In bygone years you could spend an entire evening discussing and reeling off the list of talented number nines in European and world football, that simply is no longer the case. According to the press Arsenal failed in their attempts to buy Real Madrid’s Karim Benzema, Barca have Suarez, Zlatan Ibrahimovic is 34 years old and German giants Bayern have Robert Lewandowski. In England Manchester City have Sergio Aguero and Chelsea have the time bomb that is Diego Costa. Outside of that list there are some good strikers but none are super stars. The lack of world class talent in that position has lead to the great Brazil playing with a chap upfront called Fred! Worse than that some sides have such a depth of talent in other positions they have experimented with not playing a striker at all. For both Barcelona and Spain Cesc Fabregas has been employed as a ‘false 9’, something up until recent years would have seemed impossible to contemplate. For the sake of the game a new crop of top strikers needs to emerge soon or that all important art of goalscoring might be left up to made up positions and the new Ronaldo and Messi. Long live the number the centre forward, striker, attacker. Whatever you call them they used to be the players most kids aspired to be. If we are not careful they might just turn into a nostalgic distant memory.

Man City’s Premier League failings could damage Chelsea’s European campaign

After Manchester City’s 2-1 defeat at the hands of Liverpool on the weekend most pundits handed the Premier League crown to Jose Mourinho’s men. The transition of domestic power taking just six months from Eastlands to Stamford Bridge. Gary Lineker took to Twitter to congratulate Chelsea on a league and cup double as Chelsea beat Spurs at Wembley on the same day to lift the League Cup.

Whilst the news is all good for Chelsea and their fans on the domestic front, their superiority and dominance in the league won’t help them in Europe’s elite competition. Since nowadays you do not even have to be champions of your country to qualify for the Champions League the intensity and workload in the race to become Europe’s top dog has increased markedly. The top leagues in Europe are afforded four places and the Champions League in most people’s eyes is seen as setting the bar for the highest standards of football. An obvious example of a winner who didn’t win their domestic league is last year’s European champions Real Madrid who were seconds away from losing the final to La Liga Champs and city neighbours Atletico Madrid.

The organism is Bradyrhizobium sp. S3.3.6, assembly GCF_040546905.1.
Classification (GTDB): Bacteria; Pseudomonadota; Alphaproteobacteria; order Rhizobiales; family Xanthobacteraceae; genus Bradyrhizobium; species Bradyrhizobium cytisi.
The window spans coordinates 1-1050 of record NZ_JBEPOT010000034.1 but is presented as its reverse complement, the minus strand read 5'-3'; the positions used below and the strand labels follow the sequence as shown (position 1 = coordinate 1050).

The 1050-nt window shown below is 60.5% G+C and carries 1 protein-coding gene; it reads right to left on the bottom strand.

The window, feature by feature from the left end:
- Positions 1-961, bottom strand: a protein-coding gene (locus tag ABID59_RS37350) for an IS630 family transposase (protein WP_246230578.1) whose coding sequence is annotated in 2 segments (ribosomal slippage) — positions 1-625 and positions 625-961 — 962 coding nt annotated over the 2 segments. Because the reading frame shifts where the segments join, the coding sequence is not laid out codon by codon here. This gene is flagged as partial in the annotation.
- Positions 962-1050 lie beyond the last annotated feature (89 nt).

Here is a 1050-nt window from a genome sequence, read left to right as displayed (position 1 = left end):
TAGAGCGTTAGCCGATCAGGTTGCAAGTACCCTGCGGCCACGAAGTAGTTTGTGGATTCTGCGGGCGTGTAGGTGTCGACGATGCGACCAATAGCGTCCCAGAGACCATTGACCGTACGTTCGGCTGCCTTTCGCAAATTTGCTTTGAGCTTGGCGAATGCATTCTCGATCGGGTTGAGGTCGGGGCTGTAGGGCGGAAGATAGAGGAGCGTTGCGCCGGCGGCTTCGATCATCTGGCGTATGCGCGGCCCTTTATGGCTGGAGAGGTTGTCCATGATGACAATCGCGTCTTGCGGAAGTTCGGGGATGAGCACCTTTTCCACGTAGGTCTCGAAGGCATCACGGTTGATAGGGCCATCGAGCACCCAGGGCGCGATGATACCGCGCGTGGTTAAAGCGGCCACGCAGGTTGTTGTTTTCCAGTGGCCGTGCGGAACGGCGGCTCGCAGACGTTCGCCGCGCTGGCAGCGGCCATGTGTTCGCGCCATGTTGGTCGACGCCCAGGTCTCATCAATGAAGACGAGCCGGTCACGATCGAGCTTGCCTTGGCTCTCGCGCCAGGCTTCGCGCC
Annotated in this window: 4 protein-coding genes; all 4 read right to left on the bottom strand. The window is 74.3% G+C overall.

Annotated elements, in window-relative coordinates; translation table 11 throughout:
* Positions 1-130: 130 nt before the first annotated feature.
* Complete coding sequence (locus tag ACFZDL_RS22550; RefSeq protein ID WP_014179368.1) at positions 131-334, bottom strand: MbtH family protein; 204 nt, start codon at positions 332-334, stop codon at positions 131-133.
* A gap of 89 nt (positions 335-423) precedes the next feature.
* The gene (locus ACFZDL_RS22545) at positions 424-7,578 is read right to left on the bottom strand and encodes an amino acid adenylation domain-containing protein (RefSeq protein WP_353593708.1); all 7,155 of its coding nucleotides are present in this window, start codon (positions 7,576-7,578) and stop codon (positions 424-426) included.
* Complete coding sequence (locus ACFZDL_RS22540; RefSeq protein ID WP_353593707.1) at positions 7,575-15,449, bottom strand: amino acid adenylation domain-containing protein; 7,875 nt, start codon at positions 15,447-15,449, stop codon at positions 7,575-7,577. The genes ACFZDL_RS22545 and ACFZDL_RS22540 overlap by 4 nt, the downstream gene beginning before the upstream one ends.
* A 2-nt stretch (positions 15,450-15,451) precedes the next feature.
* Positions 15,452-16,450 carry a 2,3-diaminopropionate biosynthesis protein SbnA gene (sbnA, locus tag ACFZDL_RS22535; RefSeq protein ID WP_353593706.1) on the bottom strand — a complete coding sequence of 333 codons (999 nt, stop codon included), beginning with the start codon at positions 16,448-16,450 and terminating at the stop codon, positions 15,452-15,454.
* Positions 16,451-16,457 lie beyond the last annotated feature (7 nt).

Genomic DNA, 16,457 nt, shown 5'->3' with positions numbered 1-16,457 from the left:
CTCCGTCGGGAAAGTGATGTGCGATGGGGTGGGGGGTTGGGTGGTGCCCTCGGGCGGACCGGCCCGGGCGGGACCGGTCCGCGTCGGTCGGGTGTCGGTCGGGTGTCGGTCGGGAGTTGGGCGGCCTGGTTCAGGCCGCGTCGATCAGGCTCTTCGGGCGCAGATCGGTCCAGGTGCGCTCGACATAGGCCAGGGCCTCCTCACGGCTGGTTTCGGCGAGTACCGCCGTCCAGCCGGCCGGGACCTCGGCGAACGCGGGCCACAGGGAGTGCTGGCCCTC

All of this is bad news for any side dominating their domestic league at any time and history backs this up. One of the few criticisms of Sir Alex Ferguson and his Manchester United sides is that they won too few Champions League trophies. It is no coincidence then that their two triumphs under the Scot came in seasons where they were pushed all the way on the domestic front. In 99 United had to beat Spurs on the final day of the season to ensure victory over second place Arsenal and in 2008 they narrowly beat fellow Champions League finalists Chelsea to the Premier League crown.

The theory is then that when pushed hard domestically it is easier to transfer that intensity and form into European football. On the flip side to that, coasting to victory in the league means having to step up performances in the Champions League and this has rarely been possible. The theory is not nailed down to just English clubs. The same can be said of various sides across Europe and it must be pointed out that no side has ever retained the trophy up to this point.

It wasn’t so long ago that the footballing world was lauding all things German. Bayern Munich were champions in 2013 admittedly after a procession in the second half of the Bundesliga season. In the first half they were pushed hard by Dortmund who seemed to conserve energy in the latter parts of the season for their European exploits; A tactic that nearly paid off losing 2-1 to Bayern in that tight Wembley final.  The next season and Pep Guardiola came in and brought his brand of football to what was an already impressive side. The results were mixed though and whilst they continued to exert their huge dominance on the Bundesliga their European challenge faltered. They were soundly beaten by Real over two legs in the semi –final of the competition a result that is bound to have hurt former Barca man Guardiola.

It would seem that in order to win the Champions League a side must reach the peak of its powers in May a challenge that is made all the more difficult when strolling to league victory. Maintaining that peak is an even greater test but if anyone can become the first side to retain the trophy it’s European royalty Real Madrid.

Chelsea’s Champions League campaign is far from doomed but they will need to be pushed a little harder in what remains of the English season if they are to take Real’s crown in May.